As the long awaited sun graces us with its presence and the rays of light extend like open arms stretching down to earth, much like the image I have chosen above, we feel it.
The sensitive among you will likely feel it, stirring. Just like the first seeds of spring, or the initial ingredients of a magic potion, those first ideas are there. They exist in a frequency that, whilst it cannot always be explained, although it isn’t rational to put into words, it exists as a sensory perception that we absorb in our minds, just like we absorb the sunshine rays.
The idea that the world hasn’t felt like a kind or loving place for a long time, the thought that maybe our individual stressful scenarios aren’t individual at all. Maybe because society has been molded into this idea that we must preserve ourselves, prioritise ourselves, invoke the idea that survival of the fittest means trample on whoever and whatever you need to, in order to get where you want to be.
I want to clarify that there is a huge difference between being all out for yourself, and actually loving yourself and taking time out for you. From my perspective, the whole explosion of promoting self love and self care was born from a completely human and natural response to the greed and obsession with power, status and money imposed upon us. What do I mean by this? The average person works like a machine, then tries to live up to unrealistic, unachievable and unsustainable demands at home. Whether that be their children attending every social club they want to go to every evening after school, fitting in gym sessions, cooking from scratch, redecorating the house, meeting the demands of family, neighbours and friends, being a good spouse and employee and parent or carer to animals.
The saying “it takes a village to raise a child” to me doesn’t intend to imply that a child is “hard work” or that a large number of people are required to do the job. To me it speaks of a time when if you ran out of milk for example you would ask your next door neighbour who would willingly give you some milk trusting that you would kindly return the favour some day. That simple act of kindness now seems alien to many people in society. Most have an attitude of “let’s keep ourselves to ourselves” the thought of knocking a neighbour’s door fills them with anxiety and many don’t even know neighbours who have lived on the same street as them for years.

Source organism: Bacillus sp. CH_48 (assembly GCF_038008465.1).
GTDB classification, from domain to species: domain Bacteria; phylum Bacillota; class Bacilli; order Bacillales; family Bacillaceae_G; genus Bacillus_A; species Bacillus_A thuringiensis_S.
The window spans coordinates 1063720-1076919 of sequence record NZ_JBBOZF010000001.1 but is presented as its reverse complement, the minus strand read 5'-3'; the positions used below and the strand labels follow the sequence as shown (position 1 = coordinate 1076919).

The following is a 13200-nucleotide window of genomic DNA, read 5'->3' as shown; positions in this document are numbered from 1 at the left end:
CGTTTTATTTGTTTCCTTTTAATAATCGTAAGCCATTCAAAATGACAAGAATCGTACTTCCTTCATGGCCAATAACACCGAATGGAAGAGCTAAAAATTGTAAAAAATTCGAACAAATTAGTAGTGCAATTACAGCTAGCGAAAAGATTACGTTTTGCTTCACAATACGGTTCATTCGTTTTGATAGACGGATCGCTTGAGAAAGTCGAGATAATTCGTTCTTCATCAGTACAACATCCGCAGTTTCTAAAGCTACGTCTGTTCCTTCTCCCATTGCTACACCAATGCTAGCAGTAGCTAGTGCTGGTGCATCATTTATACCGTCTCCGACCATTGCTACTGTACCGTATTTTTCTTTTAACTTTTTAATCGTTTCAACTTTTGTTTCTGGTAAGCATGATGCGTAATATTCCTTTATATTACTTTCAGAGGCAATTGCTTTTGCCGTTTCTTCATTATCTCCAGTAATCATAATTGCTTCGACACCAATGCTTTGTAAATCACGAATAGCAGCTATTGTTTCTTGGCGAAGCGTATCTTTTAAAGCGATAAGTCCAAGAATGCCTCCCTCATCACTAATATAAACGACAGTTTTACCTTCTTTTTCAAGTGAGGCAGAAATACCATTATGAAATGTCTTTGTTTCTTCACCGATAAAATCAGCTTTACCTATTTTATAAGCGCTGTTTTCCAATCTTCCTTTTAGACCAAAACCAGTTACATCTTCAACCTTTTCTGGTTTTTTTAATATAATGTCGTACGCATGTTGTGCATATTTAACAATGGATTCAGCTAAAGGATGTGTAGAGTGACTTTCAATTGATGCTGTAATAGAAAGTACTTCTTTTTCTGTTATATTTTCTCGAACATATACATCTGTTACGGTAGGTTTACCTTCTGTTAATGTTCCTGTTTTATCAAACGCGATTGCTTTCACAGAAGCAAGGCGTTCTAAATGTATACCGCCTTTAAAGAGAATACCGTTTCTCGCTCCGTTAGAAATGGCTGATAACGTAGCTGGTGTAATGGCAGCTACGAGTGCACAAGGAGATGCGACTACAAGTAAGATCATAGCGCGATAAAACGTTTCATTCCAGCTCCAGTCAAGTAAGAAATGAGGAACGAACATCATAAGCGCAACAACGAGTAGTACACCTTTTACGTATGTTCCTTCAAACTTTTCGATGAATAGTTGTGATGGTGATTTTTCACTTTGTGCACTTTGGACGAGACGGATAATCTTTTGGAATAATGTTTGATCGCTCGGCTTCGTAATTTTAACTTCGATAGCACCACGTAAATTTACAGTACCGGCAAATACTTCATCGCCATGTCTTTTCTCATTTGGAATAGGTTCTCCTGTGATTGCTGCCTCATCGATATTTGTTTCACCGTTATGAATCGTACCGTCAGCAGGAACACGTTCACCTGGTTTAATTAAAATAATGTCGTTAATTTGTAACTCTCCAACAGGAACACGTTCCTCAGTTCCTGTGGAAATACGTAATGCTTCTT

Many things have forced people into this isolated way of thinking, in my opinion it has been part of a bigger live to work and not work to live agenda. Lockdown and its many consequences forced people to reflect on the quality of their own lives. Mistrust in government and and ever increasing rate of illnesses caused by stress have been the fertiliser for these seeds of growth.
What we have now is not community. It is not love and mutual respect. It is not a willingness to share. One of the first lessons we teach a toddler is to share and be kind to others. Many adults these days show such little compassion towards one another that our children, who learn by example cannot begin to dream of a life of peace and tranquility and harmony when such disrespect and disregard plays out before their innocent little eyes.
More recently all over the world people are gathering, brainstorming. Whether in groups or alone in their bedrooms. Daring to dream, imagining, feeling in their inner cores a new world vibration emerging. People are starting to try it out, seeing how it fits for size to say good morning to a neighbour on the street, to put themselves in other’s shoes, to swap skills without a need for money to be exchanged. Is it birthing a new world etiquette or is it simply returning to an older way of thinking?
Does it matter whether its new or old? Echoes of my Grandad’s era certainly emanate from this new frequency for me, but for many children, this appears fresh and new. The adults actually practicing what they preach. When a stranger is a friend. When you love your neighbour as your family. When you listen to the message from Mother Earth herself as she cries out ” Come unity” she calls for community.